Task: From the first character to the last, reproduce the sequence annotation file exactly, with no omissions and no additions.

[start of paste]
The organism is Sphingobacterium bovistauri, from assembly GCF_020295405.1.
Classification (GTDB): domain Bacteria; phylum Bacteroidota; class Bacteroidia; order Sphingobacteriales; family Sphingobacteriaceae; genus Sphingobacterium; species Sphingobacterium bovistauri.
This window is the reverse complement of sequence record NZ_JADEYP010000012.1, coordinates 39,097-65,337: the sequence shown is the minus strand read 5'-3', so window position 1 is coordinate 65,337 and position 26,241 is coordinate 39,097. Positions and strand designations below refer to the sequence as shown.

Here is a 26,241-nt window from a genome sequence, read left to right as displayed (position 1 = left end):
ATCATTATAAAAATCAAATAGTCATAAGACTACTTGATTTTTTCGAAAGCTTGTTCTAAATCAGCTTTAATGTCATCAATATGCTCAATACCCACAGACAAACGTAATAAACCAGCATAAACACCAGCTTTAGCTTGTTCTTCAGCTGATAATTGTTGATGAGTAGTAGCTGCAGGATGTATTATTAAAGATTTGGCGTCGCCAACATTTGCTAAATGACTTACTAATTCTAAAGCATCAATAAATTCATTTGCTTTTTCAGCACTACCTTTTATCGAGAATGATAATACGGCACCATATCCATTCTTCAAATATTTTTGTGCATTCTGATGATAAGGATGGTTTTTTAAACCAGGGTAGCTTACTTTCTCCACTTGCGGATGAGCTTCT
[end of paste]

The organism is Sphingobacterium bovistauri, from assembly GCF_020295405.1.
Classification (GTDB): domain Bacteria; phylum Bacteroidota; class Bacteroidia; order Sphingobacteriales; family Sphingobacteriaceae; genus Sphingobacterium; species Sphingobacterium bovistauri.
This window is the reverse complement of sequence record NZ_JADEYP010000012.1, coordinates 39,097-65,337: the sequence shown is the minus strand read 5'-3', so window position 1 is coordinate 65,337 and position 26,241 is coordinate 39,097. Positions and strand designations below refer to the sequence as shown.

Here is a 26,241-nt window from a genome sequence, read left to right as displayed (position 1 = left end):
ATCATTATAAAAATCAAATAGTCATAAGACTACTTGATTTTTTCGAAAGCTTGTTCTAAATCAGCTTTAATGTCATCAATATGCTCAATACCCACAGACAAACGTAATAAACCAGCATAAACACCAGCTTTAGCTTGTTCTTCAGCTGATAATTGTTGATGAGTAGTAGCTGCAGGATGTATTATTAAAGATTTGGCGTCGCCAACATTTGCTAAATGACTTACTAATTCTAAAGCATCAATAAATTCATTTGCTTTTTCAGCACTACCTTTTATCGAGAATGATAATACGGCACCATATCCATTCTTCAAATATTTTTGTGCATTCTGATGATAAGGATGGTTTTTTAAACCAGGGTAGCTTACTTTCTCCACTTGCGGATGAGCTTCT